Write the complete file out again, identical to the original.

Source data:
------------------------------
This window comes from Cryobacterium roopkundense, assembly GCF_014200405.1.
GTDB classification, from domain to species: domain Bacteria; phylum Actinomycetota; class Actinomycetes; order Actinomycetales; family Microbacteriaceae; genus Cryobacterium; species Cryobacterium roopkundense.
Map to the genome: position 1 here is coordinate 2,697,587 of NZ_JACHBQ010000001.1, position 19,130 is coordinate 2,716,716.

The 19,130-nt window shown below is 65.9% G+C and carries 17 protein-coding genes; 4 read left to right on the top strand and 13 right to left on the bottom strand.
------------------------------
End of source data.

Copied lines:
This window comes from Cryobacterium roopkundense, assembly GCF_014200405.1.
GTDB classification, from domain to species: domain Bacteria; phylum Actinomycetota; class Actinomycetes; order Actinomycetales; family Microbacteriaceae; genus Cryobacterium; species Cryobacterium roopkundense.
Map to the genome: position 1 here is coordinate 2,697,587 of NZ_JACHBQ010000001.1, position 19,130 is coordinate 2,716,716.

The 19,130-nt window shown below is 65.9% G+C and carries 17 protein-coding genes; 4 read left to right on the top strand and 13 right to left on the bottom strand.